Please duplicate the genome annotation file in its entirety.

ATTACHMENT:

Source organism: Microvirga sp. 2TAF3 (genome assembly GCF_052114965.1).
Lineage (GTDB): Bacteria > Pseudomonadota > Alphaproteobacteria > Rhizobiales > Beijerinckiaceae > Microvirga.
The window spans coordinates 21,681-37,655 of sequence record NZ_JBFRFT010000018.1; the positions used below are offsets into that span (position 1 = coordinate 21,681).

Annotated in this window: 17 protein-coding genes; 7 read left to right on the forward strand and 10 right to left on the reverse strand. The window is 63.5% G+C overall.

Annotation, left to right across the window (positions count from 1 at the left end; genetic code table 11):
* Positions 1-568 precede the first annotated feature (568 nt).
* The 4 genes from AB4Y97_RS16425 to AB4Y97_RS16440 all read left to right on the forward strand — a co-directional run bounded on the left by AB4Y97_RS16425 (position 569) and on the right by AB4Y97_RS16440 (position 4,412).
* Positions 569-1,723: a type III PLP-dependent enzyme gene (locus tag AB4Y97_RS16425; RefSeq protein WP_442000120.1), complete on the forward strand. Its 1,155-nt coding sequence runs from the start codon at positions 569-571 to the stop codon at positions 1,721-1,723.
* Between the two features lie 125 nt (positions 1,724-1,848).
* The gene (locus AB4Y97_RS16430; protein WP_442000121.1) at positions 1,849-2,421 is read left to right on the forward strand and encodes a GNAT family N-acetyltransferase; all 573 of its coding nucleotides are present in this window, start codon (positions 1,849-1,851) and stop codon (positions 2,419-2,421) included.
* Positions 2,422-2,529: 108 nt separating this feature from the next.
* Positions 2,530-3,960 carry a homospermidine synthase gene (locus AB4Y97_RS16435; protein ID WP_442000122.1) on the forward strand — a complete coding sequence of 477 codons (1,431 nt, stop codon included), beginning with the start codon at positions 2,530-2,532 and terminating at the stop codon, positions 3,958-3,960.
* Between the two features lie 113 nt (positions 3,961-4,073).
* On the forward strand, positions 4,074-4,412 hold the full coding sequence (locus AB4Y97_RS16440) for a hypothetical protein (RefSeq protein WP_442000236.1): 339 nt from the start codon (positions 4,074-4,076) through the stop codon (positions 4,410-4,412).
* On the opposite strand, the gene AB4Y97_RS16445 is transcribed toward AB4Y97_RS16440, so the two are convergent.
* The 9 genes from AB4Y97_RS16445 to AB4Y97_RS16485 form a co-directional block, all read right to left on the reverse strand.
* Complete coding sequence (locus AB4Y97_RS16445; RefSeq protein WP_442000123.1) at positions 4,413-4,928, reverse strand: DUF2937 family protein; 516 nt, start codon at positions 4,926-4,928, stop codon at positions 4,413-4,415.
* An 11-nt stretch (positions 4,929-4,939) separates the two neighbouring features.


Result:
Source organism: Microvirga sp. 2TAF3 (genome assembly GCF_052114965.1).
Lineage (GTDB): Bacteria > Pseudomonadota > Alphaproteobacteria > Rhizobiales > Beijerinckiaceae > Microvirga.
The window spans coordinates 21,681-37,655 of sequence record NZ_JBFRFT010000018.1; the positions used below are offsets into that span (position 1 = coordinate 21,681).

Annotated in this window: 17 protein-coding genes; 7 read left to right on the forward strand and 10 right to left on the reverse strand. The window is 63.5% G+C overall.

Annotation, left to right across the window (positions count from 1 at the left end; genetic code table 11):
* Positions 1-568 precede the first annotated feature (568 nt).
* The 4 genes from AB4Y97_RS16425 to AB4Y97_RS16440 all read left to right on the forward strand — a co-directional run bounded on the left by AB4Y97_RS16425 (position 569) and on the right by AB4Y97_RS16440 (position 4,412).
* Positions 569-1,723: a type III PLP-dependent enzyme gene (locus tag AB4Y97_RS16425; RefSeq protein WP_442000120.1), complete on the forward strand. Its 1,155-nt coding sequence runs from the start codon at positions 569-571 to the stop codon at positions 1,721-1,723.
* Between the two features lie 125 nt (positions 1,724-1,848).
* The gene (locus AB4Y97_RS16430; protein WP_442000121.1) at positions 1,849-2,421 is read left to right on the forward strand and encodes a GNAT family N-acetyltransferase; all 573 of its coding nucleotides are present in this window, start codon (positions 1,849-1,851) and stop codon (positions 2,419-2,421) included.
* Positions 2,422-2,529: 108 nt separating this feature from the next.
* Positions 2,530-3,960 carry a homospermidine synthase gene (locus AB4Y97_RS16435; protein ID WP_442000122.1) on the forward strand — a complete coding sequence of 477 codons (1,431 nt, stop codon included), beginning with the start codon at positions 2,530-2,532 and terminating at the stop codon, positions 3,958-3,960.
* Between the two features lie 113 nt (positions 3,961-4,073).
* On the forward strand, positions 4,074-4,412 hold the full coding sequence (locus AB4Y97_RS16440) for a hypothetical protein (RefSeq protein WP_442000236.1): 339 nt from the start codon (positions 4,074-4,076) through the stop codon (positions 4,410-4,412).
* On the opposite strand, the gene AB4Y97_RS16445 is transcribed toward AB4Y97_RS16440, so the two are convergent.
* The 9 genes from AB4Y97_RS16445 to AB4Y97_RS16485 form a co-directional block, all read right to left on the reverse strand.
* Complete coding sequence (locus AB4Y97_RS16445; RefSeq protein WP_442000123.1) at positions 4,413-4,928, reverse strand: DUF2937 family protein; 516 nt, start codon at positions 4,926-4,928, stop codon at positions 4,413-4,415.
* An 11-nt stretch (positions 4,929-4,939) separates the two neighbouring features.